Monday, 5 October 2015

Gödel’s Incompleteness Theorem

by Reetobrata Chatterjee







David Hilbert
In the early 20th century, one of the greatest mathematical minds of the time, David Hilbert, posed 23 problems to the mathematical world, which he hoped would be solved by the end of the century. These are similar to the Millennium Problems.

He would have disappointed.

That may be a slight. Of the original 23 problems, called Hilbert’s Problems, only four remain completely unresolved. Most are fully or partially resolved, which is always good. The 2nd Problem is the one this article is concerned with. It simply states:

“Prove that the axioms of arithmetic are consistent”

The axioms of any branch of mathematics are the concepts which are accepted to be true without any proof. Such fundamental “truths” are required in order to build onto more complex things, known to us as theorems. These axioms are only accepted because they are considered self-evident. This includes things like if a=b and b=c then a=c. The only difference between this and the actual axiom is a bunch of mathematical symbols.

Perhaps a more complex one is the axiom of induction. This enables mathematicians to use proof by induction, a very powerful technique. The outline, or lemma, goes as follows:

  1. Prove the “base case” – i.e. prove that for most basic instance, such as when x = 1, the results of the theorem match the calculated result.
  2. Assume that when x = k, the theorem holds true.
  3. Prove that if when x=k, the theorem holds true, then when x = k + 1, the theorem holds true as well.
  4. Induction Statement – If x = k => x = k + 1 and x = 1 is true, then x = 1 => x = 2 => x = 3 => … => for all x in the defined range.



Kurt Godel
Hilbert’s Challenge was met by Kurt Gödel in 1931, in the form of his incompleteness theorem, which is the actual topic of this essay. He actually had 2 theorems, but the first one is considered more important and to keep things (relatively) short, I’ll only discuss that.

The statement of the theorem is:

“For any given axioms of arithmetic, the resulting system can either consistent or complete, but not both.”

In simpler terms, this states that no matter which “truths” you choose to accept in order to create the system we know as arithmetic (currently Peano Arithmetic is used). 

There will always be things that cannot be proved, if the axioms don’t contradict each other. This was akin to saying that a statement which could seem obvious, like 2 + 2 = 4, could not be proved from first principles by using the axioms. The other possibility (corresponding to the “incomplete” in the statement), is that a statement like 2 + 2 = 5, could be proved correct.

Mathematicians, being advocates of consistency decided to take the first choice, have an incomplete system, as opposed to an inconsistent one, because although it must be annoying to know that a proof they were working on might not exist, it was better than one of their “correct” proofs being obviously false.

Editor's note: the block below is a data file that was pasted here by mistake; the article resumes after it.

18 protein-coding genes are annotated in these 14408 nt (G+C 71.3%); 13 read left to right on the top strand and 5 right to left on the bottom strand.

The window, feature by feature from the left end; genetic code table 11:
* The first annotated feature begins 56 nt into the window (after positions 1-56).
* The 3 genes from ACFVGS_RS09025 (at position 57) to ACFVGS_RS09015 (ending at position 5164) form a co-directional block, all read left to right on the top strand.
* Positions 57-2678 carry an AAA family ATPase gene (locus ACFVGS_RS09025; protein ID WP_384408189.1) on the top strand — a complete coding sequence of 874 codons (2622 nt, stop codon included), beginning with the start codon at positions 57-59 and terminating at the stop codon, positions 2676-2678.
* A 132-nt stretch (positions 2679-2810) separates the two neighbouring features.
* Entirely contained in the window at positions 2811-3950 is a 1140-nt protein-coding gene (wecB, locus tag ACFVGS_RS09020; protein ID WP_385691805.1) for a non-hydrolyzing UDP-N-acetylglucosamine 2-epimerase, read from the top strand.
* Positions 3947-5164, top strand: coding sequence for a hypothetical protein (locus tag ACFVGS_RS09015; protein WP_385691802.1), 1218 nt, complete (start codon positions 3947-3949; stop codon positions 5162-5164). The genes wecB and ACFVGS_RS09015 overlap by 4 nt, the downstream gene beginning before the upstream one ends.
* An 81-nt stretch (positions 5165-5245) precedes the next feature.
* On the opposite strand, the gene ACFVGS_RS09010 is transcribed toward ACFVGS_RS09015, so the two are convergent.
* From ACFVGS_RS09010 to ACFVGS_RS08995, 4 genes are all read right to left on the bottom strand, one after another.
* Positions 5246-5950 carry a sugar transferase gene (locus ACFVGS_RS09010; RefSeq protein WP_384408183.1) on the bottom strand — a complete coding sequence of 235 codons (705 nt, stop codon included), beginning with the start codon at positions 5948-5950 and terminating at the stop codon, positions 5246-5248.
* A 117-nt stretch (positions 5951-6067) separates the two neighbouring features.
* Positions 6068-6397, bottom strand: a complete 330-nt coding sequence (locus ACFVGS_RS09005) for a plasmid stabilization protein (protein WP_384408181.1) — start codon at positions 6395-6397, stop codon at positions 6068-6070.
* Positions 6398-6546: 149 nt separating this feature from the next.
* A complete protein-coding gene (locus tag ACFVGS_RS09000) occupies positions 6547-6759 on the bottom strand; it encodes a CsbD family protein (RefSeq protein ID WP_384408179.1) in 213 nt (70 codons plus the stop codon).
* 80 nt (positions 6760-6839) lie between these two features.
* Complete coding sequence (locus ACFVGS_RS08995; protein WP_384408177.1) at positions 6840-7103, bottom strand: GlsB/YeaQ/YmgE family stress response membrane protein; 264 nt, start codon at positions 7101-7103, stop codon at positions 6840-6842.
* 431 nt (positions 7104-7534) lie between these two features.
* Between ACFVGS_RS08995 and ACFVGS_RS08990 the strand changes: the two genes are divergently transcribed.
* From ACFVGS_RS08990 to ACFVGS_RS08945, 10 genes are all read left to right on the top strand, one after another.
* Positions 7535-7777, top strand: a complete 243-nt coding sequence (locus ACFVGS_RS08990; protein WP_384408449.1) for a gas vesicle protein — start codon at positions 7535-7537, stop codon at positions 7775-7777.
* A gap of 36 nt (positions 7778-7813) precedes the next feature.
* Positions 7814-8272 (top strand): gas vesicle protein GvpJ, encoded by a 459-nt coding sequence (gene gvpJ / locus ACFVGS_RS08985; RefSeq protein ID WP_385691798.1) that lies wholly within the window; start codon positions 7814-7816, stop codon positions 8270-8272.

This was a huge blow to other mathematicians working at this time, because they were completely devoted to formalising the axioms of arithmetic, like Hilbert had intended, only to have their work thrown out of the window by a young American upstart who was only 25 at the time.

The proof is really complicated.

However, an analogy to the proof can be provided simply:

Imagine there is a printer, which will accepts and prints documents. The one catch is that it will only print the document if the statements it contains are true. If any statement is false, it won’t do anything.



So for example if you put a statement saying “It’s going to rain today” it would print it (since this is England).

However a statement like “Its 50C outside” would cause the printer to do nothing (again because this is England).

It all seems fine up till now. There seems to be no statements that will cause a paradox is there?

A clever guy named Gödel comes up with one.

Let this Gödel Sentence be: “I can never print this”

This leads to a conundrum because if the printer prints this, then the statement must be true. But then the printer couldn’t have printed it. If the printer doesn’t print this, then the statement must be false right? No.

If this was actually the case, the printer would probably just explode or malfunction since then it would be out of order so the truth of the statement would become undeterminable.

But mathematics cannot just explode or malfunction (probably). So this leads to a paradox, which cannot exist either. This is what Gödel proved in his work, that given a set of axioms of arithmetic, there is a counterpart of “I can never print this”, which the fabric of mathematics cannot take.

In conclusion, this theorem shook mathematics and I would consider it one of the most significant of all time, alongside the likes of calculus and Pythagoras’ Theorem, purely because it shows that even the most simple systems in what’s considered the purest science is to some extent flawed at its very core.

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